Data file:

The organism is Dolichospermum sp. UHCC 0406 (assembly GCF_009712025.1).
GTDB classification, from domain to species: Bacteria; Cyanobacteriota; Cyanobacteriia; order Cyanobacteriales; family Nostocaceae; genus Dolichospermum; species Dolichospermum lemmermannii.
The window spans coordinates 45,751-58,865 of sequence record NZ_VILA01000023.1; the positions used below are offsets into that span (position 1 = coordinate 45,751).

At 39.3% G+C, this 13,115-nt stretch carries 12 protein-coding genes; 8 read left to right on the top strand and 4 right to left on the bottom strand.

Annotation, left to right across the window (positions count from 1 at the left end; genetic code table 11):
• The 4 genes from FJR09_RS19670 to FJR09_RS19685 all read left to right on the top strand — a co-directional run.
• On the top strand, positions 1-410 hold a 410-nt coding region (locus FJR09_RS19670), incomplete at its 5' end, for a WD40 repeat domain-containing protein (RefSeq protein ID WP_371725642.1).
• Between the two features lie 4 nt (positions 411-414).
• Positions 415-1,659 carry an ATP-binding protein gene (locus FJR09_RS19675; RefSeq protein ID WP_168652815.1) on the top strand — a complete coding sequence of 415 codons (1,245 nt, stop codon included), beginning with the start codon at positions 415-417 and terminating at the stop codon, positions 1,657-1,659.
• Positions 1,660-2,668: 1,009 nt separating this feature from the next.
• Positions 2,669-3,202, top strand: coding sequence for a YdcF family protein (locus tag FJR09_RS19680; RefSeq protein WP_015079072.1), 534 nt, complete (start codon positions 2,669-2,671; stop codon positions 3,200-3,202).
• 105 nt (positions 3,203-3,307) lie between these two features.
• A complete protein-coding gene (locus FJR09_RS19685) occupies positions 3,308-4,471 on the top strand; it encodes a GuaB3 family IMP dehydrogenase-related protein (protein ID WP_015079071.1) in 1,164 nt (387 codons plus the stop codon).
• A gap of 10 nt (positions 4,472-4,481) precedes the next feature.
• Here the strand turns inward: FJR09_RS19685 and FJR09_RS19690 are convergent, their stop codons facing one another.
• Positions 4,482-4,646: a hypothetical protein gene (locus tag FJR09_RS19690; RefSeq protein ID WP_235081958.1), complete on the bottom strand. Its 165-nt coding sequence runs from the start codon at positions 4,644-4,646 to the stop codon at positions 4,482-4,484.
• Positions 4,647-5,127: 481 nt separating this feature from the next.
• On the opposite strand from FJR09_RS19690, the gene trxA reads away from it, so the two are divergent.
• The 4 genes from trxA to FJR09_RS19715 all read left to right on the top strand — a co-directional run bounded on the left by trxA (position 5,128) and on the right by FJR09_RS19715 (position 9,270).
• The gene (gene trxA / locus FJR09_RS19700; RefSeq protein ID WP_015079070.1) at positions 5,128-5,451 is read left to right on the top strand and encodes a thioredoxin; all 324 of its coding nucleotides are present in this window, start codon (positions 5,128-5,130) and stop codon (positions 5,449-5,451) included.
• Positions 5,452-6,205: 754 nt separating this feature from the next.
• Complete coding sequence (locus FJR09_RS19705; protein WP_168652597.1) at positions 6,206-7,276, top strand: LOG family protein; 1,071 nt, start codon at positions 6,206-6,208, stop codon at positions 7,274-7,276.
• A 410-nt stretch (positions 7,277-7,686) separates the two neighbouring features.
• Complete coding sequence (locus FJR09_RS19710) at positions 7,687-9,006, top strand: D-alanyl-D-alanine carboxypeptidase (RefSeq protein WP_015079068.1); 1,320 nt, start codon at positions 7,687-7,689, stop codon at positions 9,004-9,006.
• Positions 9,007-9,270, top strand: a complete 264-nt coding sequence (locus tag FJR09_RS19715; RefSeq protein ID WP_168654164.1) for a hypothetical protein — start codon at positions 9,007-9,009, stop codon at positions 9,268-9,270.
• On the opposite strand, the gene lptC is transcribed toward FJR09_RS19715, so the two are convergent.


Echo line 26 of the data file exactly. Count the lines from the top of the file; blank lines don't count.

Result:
• On the opposite strand, the gene lptC is transcribed toward FJR09_RS19715, so the two are convergent.